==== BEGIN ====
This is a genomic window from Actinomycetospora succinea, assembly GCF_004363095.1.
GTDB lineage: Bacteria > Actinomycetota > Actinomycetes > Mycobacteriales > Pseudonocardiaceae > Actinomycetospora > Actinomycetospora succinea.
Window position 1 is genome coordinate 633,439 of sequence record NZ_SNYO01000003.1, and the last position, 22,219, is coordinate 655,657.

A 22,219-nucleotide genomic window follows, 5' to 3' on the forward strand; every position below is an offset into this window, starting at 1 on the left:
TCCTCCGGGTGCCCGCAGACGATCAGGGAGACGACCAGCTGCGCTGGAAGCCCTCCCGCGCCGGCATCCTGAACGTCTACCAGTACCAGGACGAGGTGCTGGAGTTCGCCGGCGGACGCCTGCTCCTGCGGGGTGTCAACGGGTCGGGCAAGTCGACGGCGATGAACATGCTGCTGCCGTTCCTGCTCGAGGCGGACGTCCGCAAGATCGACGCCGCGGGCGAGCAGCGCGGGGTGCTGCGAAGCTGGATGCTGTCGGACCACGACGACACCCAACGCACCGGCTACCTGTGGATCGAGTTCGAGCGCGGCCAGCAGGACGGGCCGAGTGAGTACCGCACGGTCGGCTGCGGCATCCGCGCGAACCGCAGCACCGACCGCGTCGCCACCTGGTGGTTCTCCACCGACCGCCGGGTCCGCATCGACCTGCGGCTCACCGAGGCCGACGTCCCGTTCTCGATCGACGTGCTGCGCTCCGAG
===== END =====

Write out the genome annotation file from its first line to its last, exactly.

This is a genomic window from Actinomycetospora succinea, assembly GCF_004363095.1.
GTDB lineage: Bacteria > Actinomycetota > Actinomycetes > Mycobacteriales > Pseudonocardiaceae > Actinomycetospora > Actinomycetospora succinea.
Window position 1 is genome coordinate 633,439 of sequence record NZ_SNYO01000003.1, and the last position, 22,219, is coordinate 655,657.

A 22,219-nucleotide genomic window follows, 5' to 3' on the forward strand; every position below is an offset into this window, starting at 1 on the left:
TCCTCCGGGTGCCCGCAGACGATCAGGGAGACGACCAGCTGCGCTGGAAGCCCTCCCGCGCCGGCATCCTGAACGTCTACCAGTACCAGGACGAGGTGCTGGAGTTCGCCGGCGGACGCCTGCTCCTGCGGGGTGTCAACGGGTCGGGCAAGTCGACGGCGATGAACATGCTGCTGCCGTTCCTGCTCGAGGCGGACGTCCGCAAGATCGACGCCGCGGGCGAGCAGCGCGGGGTGCTGCGAAGCTGGATGCTGTCGGACCACGACGACACCCAACGCACCGGCTACCTGTGGATCGAGTTCGAGCGCGGCCAGCAGGACGGGCCGAGTGAGTACCGCACGGTCGGCTGCGGCATCCGCGCGAACCGCAGCACCGACCGCGTCGCCACCTGGTGGTTCTCCACCGACCGCCGGGTCCGCATCGACCTGCGGCTCACCGAGGCCGACGTCCCGTTCTCGATCGACGTGCTGCGCTCCGAG